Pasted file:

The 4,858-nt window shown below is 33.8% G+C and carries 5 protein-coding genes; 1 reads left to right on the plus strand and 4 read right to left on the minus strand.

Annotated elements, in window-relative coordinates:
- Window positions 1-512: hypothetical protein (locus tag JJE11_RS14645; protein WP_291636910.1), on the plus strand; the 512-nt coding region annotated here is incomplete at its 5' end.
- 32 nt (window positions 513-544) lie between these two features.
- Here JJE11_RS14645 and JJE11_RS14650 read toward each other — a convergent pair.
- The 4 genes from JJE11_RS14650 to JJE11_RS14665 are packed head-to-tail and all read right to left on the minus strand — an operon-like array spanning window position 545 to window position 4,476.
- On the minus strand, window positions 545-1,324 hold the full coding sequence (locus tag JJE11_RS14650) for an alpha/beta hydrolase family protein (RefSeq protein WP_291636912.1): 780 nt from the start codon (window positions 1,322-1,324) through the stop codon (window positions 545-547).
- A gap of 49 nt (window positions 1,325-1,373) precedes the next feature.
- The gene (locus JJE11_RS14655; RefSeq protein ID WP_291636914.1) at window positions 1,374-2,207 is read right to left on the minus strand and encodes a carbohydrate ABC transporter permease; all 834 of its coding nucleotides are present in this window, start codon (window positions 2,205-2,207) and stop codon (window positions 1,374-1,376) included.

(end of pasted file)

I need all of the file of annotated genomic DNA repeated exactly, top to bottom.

The 4,858-nt window shown below is 33.8% G+C and carries 5 protein-coding genes; 1 reads left to right on the plus strand and 4 read right to left on the minus strand.

Annotated elements, in window-relative coordinates:
- Window positions 1-512: hypothetical protein (locus tag JJE11_RS14645; protein WP_291636910.1), on the plus strand; the 512-nt coding region annotated here is incomplete at its 5' end.
- 32 nt (window positions 513-544) lie between these two features.
- Here JJE11_RS14645 and JJE11_RS14650 read toward each other — a convergent pair.
- The 4 genes from JJE11_RS14650 to JJE11_RS14665 are packed head-to-tail and all read right to left on the minus strand — an operon-like array spanning window position 545 to window position 4,476.
- On the minus strand, window positions 545-1,324 hold the full coding sequence (locus tag JJE11_RS14650) for an alpha/beta hydrolase family protein (RefSeq protein WP_291636912.1): 780 nt from the start codon (window positions 1,322-1,324) through the stop codon (window positions 545-547).
- A gap of 49 nt (window positions 1,325-1,373) precedes the next feature.
- The gene (locus JJE11_RS14655; RefSeq protein ID WP_291636914.1) at window positions 1,374-2,207 is read right to left on the minus strand and encodes a carbohydrate ABC transporter permease; all 834 of its coding nucleotides are present in this window, start codon (window positions 2,205-2,207) and stop codon (window positions 1,374-1,376) included.